The Donald Trump "Freedom Kids" Performance Is Patriotic, Sure, But Also Kind Of Creepy

For anyone who has yet to see this video, it plays like a cheaply-made North Korean propaganda video — except replace North Korean with American, and you have the creepiest thing you'll likely view all week. None other than Donald Trump is responsible for this peculiar display of patriotism, though, admittedly, the production quality looks way below budget for Trump's standards. One might expect The Donald to employ Coppola or Scorsese to direct his first music video, but he kept it simple this time around. Low-budget commercial similarities aside, everyone should take a look at this unusual feat of publicity (maybe I just don't want to have nightmares alone, OK?). By the way, if this doesn't sound unsettling enough, Trump named the performing troupe the "Freedom Kids."

Before watching this video, it's useful to have some context. The song these young girls are singing is a parody of a World War I propaganda song called "Over There." The song referred to American soldiers going abroad to fight their enemies, intimidating them into submission ("The Yanks are coming, The Yanks are coming, The drums rum-tumming everywhere," "Send the word, Send the word to beware," etc.), and the pride that should one should naturally feel in serving his (at that time, soldiers were all men) country. Without further ado, Donald Trump's "Freedom Kids."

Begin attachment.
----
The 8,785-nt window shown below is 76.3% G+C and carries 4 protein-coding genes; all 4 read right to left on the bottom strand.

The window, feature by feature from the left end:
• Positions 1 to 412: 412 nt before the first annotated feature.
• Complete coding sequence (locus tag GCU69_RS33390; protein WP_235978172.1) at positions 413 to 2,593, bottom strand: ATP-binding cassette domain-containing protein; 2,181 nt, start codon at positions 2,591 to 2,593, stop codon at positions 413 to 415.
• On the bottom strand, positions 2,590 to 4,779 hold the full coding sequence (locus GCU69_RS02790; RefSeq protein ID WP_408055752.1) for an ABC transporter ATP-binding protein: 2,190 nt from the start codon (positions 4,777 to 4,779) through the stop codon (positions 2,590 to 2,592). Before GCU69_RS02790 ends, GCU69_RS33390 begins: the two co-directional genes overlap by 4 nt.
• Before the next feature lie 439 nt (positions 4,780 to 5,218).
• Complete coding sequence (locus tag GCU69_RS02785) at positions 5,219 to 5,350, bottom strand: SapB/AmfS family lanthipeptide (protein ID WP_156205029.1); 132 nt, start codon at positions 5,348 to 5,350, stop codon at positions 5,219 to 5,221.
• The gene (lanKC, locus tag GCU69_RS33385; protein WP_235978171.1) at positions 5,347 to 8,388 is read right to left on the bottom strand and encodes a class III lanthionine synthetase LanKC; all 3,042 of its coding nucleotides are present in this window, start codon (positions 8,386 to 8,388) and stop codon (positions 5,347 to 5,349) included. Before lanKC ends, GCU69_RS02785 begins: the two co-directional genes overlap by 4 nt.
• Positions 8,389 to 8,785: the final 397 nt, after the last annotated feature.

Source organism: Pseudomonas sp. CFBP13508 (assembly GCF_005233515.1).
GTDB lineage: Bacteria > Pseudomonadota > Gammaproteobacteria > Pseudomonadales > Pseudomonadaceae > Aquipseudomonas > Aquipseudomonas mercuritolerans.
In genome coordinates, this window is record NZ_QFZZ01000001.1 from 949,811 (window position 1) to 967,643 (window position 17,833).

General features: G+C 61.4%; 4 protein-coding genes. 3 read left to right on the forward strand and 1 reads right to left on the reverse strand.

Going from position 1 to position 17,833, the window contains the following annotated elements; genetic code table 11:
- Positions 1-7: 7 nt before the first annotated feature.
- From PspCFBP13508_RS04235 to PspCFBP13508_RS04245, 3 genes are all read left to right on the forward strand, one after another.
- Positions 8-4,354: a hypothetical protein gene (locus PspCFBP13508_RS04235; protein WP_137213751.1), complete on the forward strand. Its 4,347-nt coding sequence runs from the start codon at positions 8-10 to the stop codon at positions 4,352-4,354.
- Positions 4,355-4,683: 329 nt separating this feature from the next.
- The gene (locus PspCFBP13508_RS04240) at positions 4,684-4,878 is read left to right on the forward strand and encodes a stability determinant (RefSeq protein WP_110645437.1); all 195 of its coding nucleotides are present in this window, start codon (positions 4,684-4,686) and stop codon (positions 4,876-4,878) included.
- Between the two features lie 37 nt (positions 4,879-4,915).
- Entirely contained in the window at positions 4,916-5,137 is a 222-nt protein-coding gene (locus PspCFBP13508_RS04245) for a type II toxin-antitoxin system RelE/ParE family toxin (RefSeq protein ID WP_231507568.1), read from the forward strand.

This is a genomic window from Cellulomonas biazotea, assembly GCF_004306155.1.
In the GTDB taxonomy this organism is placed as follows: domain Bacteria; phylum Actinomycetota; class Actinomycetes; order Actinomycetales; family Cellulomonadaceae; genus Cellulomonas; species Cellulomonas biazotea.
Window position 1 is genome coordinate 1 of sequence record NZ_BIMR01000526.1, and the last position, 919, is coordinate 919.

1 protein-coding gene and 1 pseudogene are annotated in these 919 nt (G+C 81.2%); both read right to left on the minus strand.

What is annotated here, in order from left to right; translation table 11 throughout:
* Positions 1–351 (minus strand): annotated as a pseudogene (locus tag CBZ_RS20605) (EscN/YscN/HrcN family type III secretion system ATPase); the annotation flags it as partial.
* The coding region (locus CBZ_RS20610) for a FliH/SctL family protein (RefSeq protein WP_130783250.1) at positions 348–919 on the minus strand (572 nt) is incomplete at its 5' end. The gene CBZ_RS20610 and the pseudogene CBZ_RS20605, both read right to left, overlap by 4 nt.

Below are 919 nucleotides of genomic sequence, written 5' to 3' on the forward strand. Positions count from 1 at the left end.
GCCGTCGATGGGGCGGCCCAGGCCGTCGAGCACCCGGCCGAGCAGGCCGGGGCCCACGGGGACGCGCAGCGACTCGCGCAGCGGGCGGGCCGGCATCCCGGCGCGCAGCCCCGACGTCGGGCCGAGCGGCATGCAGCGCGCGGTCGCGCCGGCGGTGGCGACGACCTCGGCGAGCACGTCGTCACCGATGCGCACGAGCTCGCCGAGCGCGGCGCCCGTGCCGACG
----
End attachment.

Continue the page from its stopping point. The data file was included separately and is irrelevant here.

FOX 10 Phoenix on YouTube

It is certainly one of the more disturbing yields of this presidential race, but at least... no, it's just really disturbing.

I immediately recognized the song he used from being probably one of two students in my entire eighth grade history class to eventually download it. Whatever, I'm not ashamed. Obviously, something about this World War I tune also spoke to The Donald, understandably — it's super-catchy — moving him to caricature it in 2016.

In the situation anyone is remotely interested in the song from whence this strange phenomenon materialized, feast your ears on the song below:

stahlhelms on YouTube

Although nobody in the 1917 is addressing "apologies for freedom," the songs do share the similarity of denouncing cowardice — one more overtly than the other, but a comparable message nonetheless. "Oh say can you see, it's not so easy, but we have to stand up tall and answer freedom's call," say these young girls with patriotic movement. Can't fault these girls and Trump for loving their country, though the strategies employed here are nothing short of laughable — or is it just another day in the world of Trump? Yes, that sounds more like it.